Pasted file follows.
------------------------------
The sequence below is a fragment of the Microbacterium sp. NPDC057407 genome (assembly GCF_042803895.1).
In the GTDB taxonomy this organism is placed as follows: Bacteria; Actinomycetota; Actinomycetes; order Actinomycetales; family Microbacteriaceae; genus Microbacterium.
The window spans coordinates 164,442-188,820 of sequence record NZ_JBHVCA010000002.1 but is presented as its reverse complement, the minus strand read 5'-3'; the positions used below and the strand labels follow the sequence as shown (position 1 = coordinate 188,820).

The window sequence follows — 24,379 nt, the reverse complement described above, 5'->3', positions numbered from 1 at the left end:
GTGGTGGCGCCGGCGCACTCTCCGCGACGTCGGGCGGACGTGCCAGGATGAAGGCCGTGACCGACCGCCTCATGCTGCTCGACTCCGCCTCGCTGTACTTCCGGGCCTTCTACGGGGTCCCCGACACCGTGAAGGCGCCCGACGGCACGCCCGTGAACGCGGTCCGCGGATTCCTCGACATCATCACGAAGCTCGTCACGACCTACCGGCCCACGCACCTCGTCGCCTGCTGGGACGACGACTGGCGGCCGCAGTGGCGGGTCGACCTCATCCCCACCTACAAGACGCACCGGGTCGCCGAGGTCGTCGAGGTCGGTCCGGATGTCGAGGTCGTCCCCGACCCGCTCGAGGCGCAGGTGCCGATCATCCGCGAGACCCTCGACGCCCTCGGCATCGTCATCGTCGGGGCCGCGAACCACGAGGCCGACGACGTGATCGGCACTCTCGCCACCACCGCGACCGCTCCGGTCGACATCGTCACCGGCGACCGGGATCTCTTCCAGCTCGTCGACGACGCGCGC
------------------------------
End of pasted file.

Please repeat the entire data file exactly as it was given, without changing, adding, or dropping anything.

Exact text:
The sequence below is a fragment of the Microbacterium sp. NPDC057407 genome (assembly GCF_042803895.1).
In the GTDB taxonomy this organism is placed as follows: Bacteria; Actinomycetota; Actinomycetes; order Actinomycetales; family Microbacteriaceae; genus Microbacterium.
The window spans coordinates 164,442-188,820 of sequence record NZ_JBHVCA010000002.1 but is presented as its reverse complement, the minus strand read 5'-3'; the positions used below and the strand labels follow the sequence as shown (position 1 = coordinate 188,820).

The window sequence follows — 24,379 nt, the reverse complement described above, 5'->3', positions numbered from 1 at the left end:
GTGGTGGCGCCGGCGCACTCTCCGCGACGTCGGGCGGACGTGCCAGGATGAAGGCCGTGACCGACCGCCTCATGCTGCTCGACTCCGCCTCGCTGTACTTCCGGGCCTTCTACGGGGTCCCCGACACCGTGAAGGCGCCCGACGGCACGCCCGTGAACGCGGTCCGCGGATTCCTCGACATCATCACGAAGCTCGTCACGACCTACCGGCCCACGCACCTCGTCGCCTGCTGGGACGACGACTGGCGGCCGCAGTGGCGGGTCGACCTCATCCCCACCTACAAGACGCACCGGGTCGCCGAGGTCGTCGAGGTCGGTCCGGATGTCGAGGTCGTCCCCGACCCGCTCGAGGCGCAGGTGCCGATCATCCGCGAGACCCTCGACGCCCTCGGCATCGTCATCGTCGGGGCCGCGAACCACGAGGCCGACGACGTGATCGGCACTCTCGCCACCACCGCGACCGCTCCGGTCGACATCGTCACCGGCGACCGGGATCTCTTCCAGCTCGTCGACGACGCGCGC